Flow Structure

The following best practices pertain to how the individual objects are arranged together to form an attack flow.

Begin a flow with either a Reconnaissance, Resource Development, or Initial Access Technique. If the Initial Access vector is unknown, begin the flow with a condition stating that the Initial Access vector is unknown, along with any other details on the compromised state of the system. If there are multiple possible Initial Access vectors, combine them using an OR operator.

Use preconditions to enhance human understanding of the flow. If a set of actions are self-explanatory, omit the precondition and connect the actions to each other directly. For example, the NotPetya encryption routine does not require preconditions in between the actions.

An excerpt from the NotPetya flow. A scheduled task action to reboot the machine leads to the rebooting action.

A condition object is not necessary between these actions because the relationship between is very obvious.

End a flow with an Impact technique. If the Impact is unknown, end the flow with condition stating that the impact is unknown, along with any other relevant details.

Flow Data

The description field for the flow is open-ended but should bring context and relevance to the flow. For example, include information on attribution, targeted company/industry/geography, specific technologies targeted, etc. This helps readers can quickly gauge the relevance of the attack to their own assets. You may also want to include lessons learned, IOCs, or any other information that will inform threat prioritization and decision-making.

Action descriptions should provide sufficient detail and not simply repeat the technique name. For example, “Exploits remote services,” is a poor description because it is a rephrasing of a technique name. A better description would be, “to move laterally, NotPetya tests for vulnerable SMBv1 condition (Eternal Blue/Eternal Romance exploit) and deploys an SMB backdoor.””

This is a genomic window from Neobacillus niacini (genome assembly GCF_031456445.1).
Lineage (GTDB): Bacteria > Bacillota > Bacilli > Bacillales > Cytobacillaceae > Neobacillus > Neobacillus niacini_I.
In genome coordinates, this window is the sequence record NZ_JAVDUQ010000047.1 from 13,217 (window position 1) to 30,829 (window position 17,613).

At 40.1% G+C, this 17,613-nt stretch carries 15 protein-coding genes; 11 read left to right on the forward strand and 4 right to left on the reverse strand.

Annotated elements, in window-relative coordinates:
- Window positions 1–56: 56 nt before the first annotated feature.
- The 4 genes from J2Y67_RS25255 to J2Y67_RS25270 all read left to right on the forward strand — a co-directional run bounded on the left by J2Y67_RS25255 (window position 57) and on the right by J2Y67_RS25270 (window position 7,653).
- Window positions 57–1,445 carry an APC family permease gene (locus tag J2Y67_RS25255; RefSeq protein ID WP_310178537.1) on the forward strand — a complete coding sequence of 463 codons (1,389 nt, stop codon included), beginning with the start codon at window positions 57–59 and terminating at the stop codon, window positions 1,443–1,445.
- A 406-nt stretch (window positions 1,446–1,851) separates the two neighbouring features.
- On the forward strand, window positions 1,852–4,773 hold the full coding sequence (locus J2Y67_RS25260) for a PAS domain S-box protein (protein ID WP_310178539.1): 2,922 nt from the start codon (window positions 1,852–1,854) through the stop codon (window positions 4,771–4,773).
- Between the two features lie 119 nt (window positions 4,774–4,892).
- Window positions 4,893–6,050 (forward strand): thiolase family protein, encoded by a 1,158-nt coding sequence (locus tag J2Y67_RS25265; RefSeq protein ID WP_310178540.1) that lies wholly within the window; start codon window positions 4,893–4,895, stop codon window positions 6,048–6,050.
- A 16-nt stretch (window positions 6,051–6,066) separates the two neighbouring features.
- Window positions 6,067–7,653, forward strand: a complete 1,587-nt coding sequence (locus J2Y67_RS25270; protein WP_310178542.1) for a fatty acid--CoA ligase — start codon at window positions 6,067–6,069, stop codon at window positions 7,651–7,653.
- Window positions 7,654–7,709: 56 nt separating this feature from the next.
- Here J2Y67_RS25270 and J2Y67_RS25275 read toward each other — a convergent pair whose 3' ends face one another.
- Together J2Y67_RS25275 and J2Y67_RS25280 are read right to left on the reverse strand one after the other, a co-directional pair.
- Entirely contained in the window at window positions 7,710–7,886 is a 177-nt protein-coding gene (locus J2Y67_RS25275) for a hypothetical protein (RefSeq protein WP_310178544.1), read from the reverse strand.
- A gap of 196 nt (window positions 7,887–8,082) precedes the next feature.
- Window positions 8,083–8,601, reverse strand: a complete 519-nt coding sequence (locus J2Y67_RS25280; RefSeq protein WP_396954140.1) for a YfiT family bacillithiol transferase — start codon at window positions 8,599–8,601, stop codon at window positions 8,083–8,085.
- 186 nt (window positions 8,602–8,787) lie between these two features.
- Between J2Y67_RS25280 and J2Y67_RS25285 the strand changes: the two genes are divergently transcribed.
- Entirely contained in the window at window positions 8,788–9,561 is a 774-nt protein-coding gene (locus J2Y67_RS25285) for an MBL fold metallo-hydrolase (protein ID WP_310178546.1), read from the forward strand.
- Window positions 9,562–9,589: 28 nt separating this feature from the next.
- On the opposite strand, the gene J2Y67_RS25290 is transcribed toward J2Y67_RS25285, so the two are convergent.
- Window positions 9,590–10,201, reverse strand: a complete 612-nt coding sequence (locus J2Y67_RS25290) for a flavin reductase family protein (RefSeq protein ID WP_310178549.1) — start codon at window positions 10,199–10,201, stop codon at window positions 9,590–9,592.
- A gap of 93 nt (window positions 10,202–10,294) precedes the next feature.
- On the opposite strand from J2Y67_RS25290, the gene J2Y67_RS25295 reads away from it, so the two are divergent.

Refrain from attaching conditions directly to other conditions. Although the specification does not forbid this, it is duplicative and wastes space. Consider combining the two conditions into one object with a description that describes both aspects of the state.

Quality Criteria for Public Corpus

The project includes a number of Example Flows. We encourage you to submit flows you create for inclusion in this public corpus. Additions to the public corpus should follow the best practices described above as well as meet the following requirements:

  1. The flow must be sufficiently complex for submission. The flow must have no fewer than 10 actions and must make proper use of preconditions and operators.

  2. The flow must contain at least one source in the metadata. Source must be credible and technically competent.